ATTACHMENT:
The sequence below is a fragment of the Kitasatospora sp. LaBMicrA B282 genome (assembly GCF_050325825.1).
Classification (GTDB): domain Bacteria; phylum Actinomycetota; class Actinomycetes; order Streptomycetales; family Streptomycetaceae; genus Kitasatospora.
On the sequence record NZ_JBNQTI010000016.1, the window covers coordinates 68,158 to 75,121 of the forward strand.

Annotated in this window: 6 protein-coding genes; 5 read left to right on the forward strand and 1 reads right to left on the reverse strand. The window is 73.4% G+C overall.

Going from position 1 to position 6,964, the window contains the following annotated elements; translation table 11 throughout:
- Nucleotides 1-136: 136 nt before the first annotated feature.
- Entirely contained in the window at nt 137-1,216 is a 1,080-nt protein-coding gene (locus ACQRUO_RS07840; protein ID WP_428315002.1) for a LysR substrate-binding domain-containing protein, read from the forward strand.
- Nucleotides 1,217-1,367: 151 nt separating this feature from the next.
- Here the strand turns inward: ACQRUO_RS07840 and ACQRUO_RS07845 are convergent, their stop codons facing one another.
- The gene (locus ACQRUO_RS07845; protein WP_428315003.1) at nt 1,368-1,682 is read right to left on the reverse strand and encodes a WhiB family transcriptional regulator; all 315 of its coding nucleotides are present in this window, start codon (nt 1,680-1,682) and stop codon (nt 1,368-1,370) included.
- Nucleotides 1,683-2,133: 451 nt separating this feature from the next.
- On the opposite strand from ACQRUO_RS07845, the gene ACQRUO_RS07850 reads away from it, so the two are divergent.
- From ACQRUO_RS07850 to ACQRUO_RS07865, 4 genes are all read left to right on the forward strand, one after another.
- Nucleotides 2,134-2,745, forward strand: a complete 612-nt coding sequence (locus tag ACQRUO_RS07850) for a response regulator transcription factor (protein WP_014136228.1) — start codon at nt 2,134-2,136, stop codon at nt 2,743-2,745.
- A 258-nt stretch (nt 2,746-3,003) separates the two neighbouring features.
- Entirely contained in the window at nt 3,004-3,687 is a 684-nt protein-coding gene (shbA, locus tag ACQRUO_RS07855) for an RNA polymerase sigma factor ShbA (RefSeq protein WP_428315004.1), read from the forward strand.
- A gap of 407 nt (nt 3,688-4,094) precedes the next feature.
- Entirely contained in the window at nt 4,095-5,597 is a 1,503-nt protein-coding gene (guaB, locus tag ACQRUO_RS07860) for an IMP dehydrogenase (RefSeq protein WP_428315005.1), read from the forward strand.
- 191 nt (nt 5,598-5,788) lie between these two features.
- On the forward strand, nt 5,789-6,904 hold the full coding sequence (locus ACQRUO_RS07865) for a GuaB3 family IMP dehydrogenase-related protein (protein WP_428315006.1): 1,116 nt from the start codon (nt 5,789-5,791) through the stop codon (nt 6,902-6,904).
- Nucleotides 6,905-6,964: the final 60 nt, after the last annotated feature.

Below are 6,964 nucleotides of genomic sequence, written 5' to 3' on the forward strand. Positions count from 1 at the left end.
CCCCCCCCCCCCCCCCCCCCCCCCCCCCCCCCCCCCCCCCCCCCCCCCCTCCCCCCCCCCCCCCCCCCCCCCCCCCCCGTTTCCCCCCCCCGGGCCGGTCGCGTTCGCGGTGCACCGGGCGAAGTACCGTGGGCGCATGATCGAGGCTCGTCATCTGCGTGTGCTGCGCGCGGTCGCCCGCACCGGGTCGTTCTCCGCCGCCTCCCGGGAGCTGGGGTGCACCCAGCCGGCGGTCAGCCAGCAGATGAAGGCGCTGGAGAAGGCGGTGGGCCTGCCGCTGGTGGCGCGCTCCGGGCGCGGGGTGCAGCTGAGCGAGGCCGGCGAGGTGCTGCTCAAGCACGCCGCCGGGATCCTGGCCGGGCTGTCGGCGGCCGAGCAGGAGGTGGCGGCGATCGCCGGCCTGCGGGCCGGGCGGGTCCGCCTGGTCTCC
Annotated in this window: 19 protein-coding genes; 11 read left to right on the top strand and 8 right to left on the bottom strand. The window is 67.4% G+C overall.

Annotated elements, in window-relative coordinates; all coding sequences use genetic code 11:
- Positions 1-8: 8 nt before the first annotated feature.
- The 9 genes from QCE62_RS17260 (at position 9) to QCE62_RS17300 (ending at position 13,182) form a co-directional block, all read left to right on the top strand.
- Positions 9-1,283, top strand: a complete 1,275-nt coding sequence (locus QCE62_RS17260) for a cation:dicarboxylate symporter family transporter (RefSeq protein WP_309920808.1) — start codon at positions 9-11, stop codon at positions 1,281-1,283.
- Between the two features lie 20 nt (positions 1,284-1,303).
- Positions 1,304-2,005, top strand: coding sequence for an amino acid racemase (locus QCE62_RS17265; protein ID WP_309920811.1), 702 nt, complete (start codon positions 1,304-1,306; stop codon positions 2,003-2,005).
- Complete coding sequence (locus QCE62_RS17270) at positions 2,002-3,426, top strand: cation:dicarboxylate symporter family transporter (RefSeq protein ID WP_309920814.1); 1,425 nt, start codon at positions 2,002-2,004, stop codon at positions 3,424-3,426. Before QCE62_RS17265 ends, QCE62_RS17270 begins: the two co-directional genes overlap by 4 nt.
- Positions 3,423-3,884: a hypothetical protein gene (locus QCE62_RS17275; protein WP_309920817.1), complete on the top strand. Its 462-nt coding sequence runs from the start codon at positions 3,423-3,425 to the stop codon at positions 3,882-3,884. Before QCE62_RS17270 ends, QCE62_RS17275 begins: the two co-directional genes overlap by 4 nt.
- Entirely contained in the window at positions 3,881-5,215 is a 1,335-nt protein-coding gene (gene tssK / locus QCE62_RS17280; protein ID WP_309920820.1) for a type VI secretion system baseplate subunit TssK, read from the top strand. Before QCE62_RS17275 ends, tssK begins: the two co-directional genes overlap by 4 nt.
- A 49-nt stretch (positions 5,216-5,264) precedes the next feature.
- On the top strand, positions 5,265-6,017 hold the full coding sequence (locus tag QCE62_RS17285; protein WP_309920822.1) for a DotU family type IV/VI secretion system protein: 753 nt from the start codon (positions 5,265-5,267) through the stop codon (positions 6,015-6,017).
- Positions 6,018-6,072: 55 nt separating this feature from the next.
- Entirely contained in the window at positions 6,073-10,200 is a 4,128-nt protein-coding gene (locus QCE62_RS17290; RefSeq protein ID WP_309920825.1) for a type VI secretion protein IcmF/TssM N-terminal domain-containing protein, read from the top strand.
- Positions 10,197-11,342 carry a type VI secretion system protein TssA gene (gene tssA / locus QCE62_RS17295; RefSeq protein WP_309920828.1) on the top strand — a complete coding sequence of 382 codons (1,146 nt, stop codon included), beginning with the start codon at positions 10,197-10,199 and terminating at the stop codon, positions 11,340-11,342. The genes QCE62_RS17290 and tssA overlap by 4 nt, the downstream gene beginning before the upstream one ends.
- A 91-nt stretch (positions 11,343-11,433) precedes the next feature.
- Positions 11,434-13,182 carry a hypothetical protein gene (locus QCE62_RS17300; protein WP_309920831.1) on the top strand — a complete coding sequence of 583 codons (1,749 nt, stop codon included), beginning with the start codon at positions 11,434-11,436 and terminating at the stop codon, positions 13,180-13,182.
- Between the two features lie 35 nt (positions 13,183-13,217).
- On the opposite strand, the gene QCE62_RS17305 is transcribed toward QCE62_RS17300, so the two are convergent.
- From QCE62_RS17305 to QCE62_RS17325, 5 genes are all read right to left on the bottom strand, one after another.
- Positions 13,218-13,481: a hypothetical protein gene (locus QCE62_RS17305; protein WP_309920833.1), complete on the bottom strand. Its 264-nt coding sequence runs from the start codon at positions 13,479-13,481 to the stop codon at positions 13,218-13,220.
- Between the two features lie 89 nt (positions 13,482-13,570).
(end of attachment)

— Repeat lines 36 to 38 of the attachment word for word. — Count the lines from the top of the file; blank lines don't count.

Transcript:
- Positions 6,018-6,072: 55 nt separating this feature from the next.
- Entirely contained in the window at positions 6,073-10,200 is a 4,128-nt protein-coding gene (locus QCE62_RS17290; RefSeq protein ID WP_309920825.1) for a type VI secretion protein IcmF/TssM N-terminal domain-containing protein, read from the top strand.
- Positions 10,197-11,342 carry a type VI secretion system protein TssA gene (gene tssA / locus QCE62_RS17295; RefSeq protein WP_309920828.1) on the top strand — a complete coding sequence of 382 codons (1,146 nt, stop codon included), beginning with the start codon at positions 10,197-10,199 and terminating at the stop codon, positions 11,340-11,342. The genes QCE62_RS17290 and tssA overlap by 4 nt, the downstream gene beginning before the upstream one ends.